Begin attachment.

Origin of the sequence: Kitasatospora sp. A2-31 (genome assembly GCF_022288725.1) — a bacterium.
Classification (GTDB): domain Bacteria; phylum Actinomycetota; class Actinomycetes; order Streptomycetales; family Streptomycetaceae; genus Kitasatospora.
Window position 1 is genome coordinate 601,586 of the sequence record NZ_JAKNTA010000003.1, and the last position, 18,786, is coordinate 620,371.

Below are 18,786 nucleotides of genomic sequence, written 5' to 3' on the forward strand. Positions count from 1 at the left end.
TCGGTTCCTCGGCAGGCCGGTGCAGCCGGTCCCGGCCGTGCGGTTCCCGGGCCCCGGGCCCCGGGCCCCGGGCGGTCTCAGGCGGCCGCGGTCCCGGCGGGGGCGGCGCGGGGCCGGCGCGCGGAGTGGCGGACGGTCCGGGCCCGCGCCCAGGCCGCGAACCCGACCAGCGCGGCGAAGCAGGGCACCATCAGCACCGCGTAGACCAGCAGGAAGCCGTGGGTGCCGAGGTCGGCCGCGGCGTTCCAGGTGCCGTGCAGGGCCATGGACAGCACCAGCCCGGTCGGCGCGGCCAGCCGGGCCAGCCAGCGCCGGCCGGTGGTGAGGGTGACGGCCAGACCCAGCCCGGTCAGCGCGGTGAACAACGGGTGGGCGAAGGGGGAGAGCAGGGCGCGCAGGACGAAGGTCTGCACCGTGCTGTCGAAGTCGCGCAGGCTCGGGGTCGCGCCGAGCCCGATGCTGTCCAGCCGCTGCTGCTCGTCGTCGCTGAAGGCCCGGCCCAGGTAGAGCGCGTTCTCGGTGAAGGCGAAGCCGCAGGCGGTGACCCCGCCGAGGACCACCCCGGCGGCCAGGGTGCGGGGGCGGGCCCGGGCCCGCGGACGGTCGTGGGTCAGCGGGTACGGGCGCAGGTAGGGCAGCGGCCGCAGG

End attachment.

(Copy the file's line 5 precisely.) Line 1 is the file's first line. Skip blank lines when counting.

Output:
TCGGTTCCTCGGCAGGCCGGTGCAGCCGGTCCCGGCCGTGCGGTTCCCGGGCCCCGGGCCCCGGGCCCCGGGCGGTCTCAGGCGGCCGCGGTCCCGGCGGGGGCGGCGCGGGGCCGGCGCGCGGAGTGGCGGACGGTCCGGGCCCGCGCCCAGGCCGCGAACCCGACCAGCGCGGCGAAGCAGGGCACCATCAGCACCGCGTAGACCAGCAGGAAGCCGTGGGTGCCGAGGTCGGCCGCGGCGTTCCAGGTGCCGTGCAGGGCCATGGACAGCACCAGCCCGGTCGGCGCGGCCAGCCGGGCCAGCCAGCGCCGGCCGGTGGTGAGGGTGACGGCCAGACCCAGCCCGGTCAGCGCGGTGAACAACGGGTGGGCGAAGGGGGAGAGCAGGGCGCGCAGGACGAAGGTCTGCACCGTGCTGTCGAAGTCGCGCAGGCTCGGGGTCGCGCCGAGCCCGATGCTGTCCAGCCGCTGCTGCTCGTCGTCGCTGAAGGCCCGGCCCAGGTAGAGCGCGTTCTCGGTGAAGGCGAAGCCGCAGGCGGTGACCCCGCCGAGGACCACCCCGGCGGCCAGGGTGCGGGGGCGGGCCCGGGCCCGCGGACGGTCGTGGGTCAGCGGGTACGGGCGCAGGTAGGGCAGCGGCCGCAGG